Q. We are aware of all the discussion surrounding pay for men on paternity and shared parental leave. We want to ensure that we are not discriminating against any of our staff. We pay women on maternity leave 20 weeks full pay, and men on paternity leave 2 weeks full pay. Any employee on shared parental leave currently receives statutory pay only. Is our practice unlawful?
A. Your current enhanced pay provisions are unlikely to be unlawful, however given the recent discussions around enhanced pay and family leave, it is likely to draw criticism and is not in line with best practice.
The headlines in the press have highlighted disparities between the law and social views and norms in relation to parents taking time out of work to look after a new child.
The legal requirements with regard to statutory pay are as follows (subject to the various qualifying requirements):
- Maternity leave – 6 weeks’ at 90% of average pay for the first 6 weeks, followed by the statutory rate (currently £148.68) or 90% of your average weekly earnings (whichever is lower) for the next 33 weeks.
- Paternity leave – 2 weeks’ at the statutory rate or 90% of your average weekly earnings (whichever is lower).
- Shared parental leave – the statutory rate or 90% of your average weekly earnings (whichever is lower) for up to 37 weeks.
This is the minimum companies must offer in order to be compliant with legal obligations. The recent discussion has highlighted on men taking leave and the impact of enhanced pay provisions on offer by employers.
Many companies have offered enhanced maternity pay for many years (although it is also prudent to say that many companies still only offer statutory maternity pay). With the introduction of shared parental leave, the question has been asked as to whether organisations offering enhanced maternity pay should also offer enhanced shared parental pay leave, and whether not doing so would amount to sex discrimination.
Recent case law has reached the surprising conclusion that it would NOT be discriminatory to offer enhanced maternity pay but not shared parental leave pay. One of the primary reasons for this decision is that the purpose behind the two types of leave is different; the purpose behind maternity leave is to ensure the health and safety of the woman ‘during pregnancy and thereafter until her physiological and mental functions have returned to normal after childbirth’ and ‘to protect the special relationship between a woman and her child over the period which follows pregnancy and childbirth’, and the purpose of shared parental leave is to care for the child.
Further case law has even stated that any disadvantage suffered by a male under the statutory scheme could be justified due to the purpose behind the different types of leave.
It therefore appears that the law surrounding family rights paid leave has fallen behind social evolution. Recent press commentary has focused around the lack of uptake for Shared Parental Leave and the reasons behind it. These reasons include suffering discrimination in the form of no promotion, discriminatory comments, and the lack of enhanced pay meaning men cannot afford to take shared parental leave. It is worth taking a moment to remember that women have unfortunately been suffering from these same problems for years.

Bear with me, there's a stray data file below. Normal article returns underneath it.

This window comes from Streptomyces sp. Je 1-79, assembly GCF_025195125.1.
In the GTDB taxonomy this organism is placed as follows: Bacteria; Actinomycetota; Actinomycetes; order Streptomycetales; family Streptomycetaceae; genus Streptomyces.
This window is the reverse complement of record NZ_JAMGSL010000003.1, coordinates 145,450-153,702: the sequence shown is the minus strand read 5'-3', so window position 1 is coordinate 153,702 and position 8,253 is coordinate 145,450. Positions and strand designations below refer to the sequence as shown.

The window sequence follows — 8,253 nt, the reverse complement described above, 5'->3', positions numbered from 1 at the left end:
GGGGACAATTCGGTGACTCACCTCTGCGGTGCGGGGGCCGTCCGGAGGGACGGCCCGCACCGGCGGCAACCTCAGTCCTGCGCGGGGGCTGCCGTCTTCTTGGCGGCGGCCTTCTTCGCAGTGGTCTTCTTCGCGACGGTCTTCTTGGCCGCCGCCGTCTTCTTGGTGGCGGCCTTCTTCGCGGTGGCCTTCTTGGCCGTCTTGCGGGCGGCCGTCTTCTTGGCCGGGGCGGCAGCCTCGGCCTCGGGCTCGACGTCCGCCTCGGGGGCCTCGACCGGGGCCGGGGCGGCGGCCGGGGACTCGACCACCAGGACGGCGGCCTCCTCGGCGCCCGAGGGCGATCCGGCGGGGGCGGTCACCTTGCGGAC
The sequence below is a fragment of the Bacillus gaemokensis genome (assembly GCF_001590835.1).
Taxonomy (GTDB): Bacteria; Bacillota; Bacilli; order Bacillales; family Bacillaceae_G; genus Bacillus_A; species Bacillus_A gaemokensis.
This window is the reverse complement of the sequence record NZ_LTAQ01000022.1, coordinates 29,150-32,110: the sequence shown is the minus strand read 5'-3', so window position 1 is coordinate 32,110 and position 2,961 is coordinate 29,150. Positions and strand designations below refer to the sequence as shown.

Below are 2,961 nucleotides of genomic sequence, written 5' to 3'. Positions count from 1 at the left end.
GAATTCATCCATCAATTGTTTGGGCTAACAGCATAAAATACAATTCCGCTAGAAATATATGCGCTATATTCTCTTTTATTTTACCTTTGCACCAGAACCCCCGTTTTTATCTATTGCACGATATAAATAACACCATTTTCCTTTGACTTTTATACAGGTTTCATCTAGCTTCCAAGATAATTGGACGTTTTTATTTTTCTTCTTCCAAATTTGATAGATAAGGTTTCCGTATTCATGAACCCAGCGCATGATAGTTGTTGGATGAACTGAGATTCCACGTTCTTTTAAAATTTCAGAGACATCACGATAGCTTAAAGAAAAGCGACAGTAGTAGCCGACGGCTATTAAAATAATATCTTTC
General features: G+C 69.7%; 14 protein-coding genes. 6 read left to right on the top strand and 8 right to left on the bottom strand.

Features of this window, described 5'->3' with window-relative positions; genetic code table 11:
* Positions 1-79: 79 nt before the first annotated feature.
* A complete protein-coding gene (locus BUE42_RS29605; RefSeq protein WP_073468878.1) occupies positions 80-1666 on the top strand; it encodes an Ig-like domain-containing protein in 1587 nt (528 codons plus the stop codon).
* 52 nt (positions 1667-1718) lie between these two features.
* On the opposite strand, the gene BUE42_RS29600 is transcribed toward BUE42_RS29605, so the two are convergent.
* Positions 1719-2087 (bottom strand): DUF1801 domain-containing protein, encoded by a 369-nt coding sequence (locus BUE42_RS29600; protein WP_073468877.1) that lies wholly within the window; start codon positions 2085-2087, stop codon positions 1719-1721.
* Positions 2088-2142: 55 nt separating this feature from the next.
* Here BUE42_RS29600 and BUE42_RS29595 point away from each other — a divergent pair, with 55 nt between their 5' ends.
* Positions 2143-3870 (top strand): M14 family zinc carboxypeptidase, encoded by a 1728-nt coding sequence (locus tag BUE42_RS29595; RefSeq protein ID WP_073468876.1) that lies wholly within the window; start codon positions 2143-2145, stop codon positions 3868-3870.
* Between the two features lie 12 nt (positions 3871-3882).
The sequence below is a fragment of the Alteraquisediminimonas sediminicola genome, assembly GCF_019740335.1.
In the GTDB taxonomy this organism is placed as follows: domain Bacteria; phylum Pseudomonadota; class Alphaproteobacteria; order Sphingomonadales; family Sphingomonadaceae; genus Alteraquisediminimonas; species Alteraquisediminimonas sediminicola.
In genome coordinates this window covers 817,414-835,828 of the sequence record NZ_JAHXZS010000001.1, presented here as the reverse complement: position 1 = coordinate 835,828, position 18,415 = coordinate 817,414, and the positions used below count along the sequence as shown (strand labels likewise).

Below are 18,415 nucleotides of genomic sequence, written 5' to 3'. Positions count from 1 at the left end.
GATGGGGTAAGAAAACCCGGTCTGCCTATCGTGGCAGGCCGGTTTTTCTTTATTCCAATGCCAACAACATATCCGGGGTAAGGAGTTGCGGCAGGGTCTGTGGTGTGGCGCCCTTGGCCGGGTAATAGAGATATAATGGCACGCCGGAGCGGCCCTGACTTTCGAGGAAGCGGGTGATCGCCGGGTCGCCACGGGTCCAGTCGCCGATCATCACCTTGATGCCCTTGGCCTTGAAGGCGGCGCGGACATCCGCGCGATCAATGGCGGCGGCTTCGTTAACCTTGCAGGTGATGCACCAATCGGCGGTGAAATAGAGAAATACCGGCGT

However, it can no longer be assumed that the woman will be the primary care provider after the birth or adoption of a child. Unlawful discrimination is therefore now being faced by both men and women when it comes to wishing to take leave to look after a child during their first year and this sadly highlights the negative attitude many employers still have towards this type of leave.
If a company wants to truly offer freedom of choice as to who takes leave to look after their child, it should offer enhanced shared parental leave pay if it currently offers enhanced maternity pay.
When making the decision, it is worth noting that although the current Court of Appeal case law decisions have said that it is not discriminatory not to offer enhanced shared parental leave pay if they offer enhanced maternity leave pay, permission has been granted to appeal to the Supreme Court, and so this decision may still be overturned. Good practice remains that enhanced pay provisions should be applied equally to all, regardless of the type of leave taken.
In addition, on 19 July 2019 Theresa May announced a consultation into parental leave entitlements. The consultation is seeking views on whether statutory paternity leave for fathers and same sex partners should be changed, and for suggestions on ways in which the shared parental leave policy could be improved.
It also sets out how the government is looking to introduce a new Neonatal Leave and Pay entitlement – entitling parents to one week of leave and pay for every week that their baby is in hospital. It therefore appears that the current leave regime will change in the next couple of years in order to provide further equality and rights to all parents.
Good practice therefore remains that enhanced pay provisions should be applied equally to all, regardless of the type of leave taken. This may, in the future, become law.
If you would like advice on employment law contact Tessa Robinson on 01634 828277 or any member of our Employment team.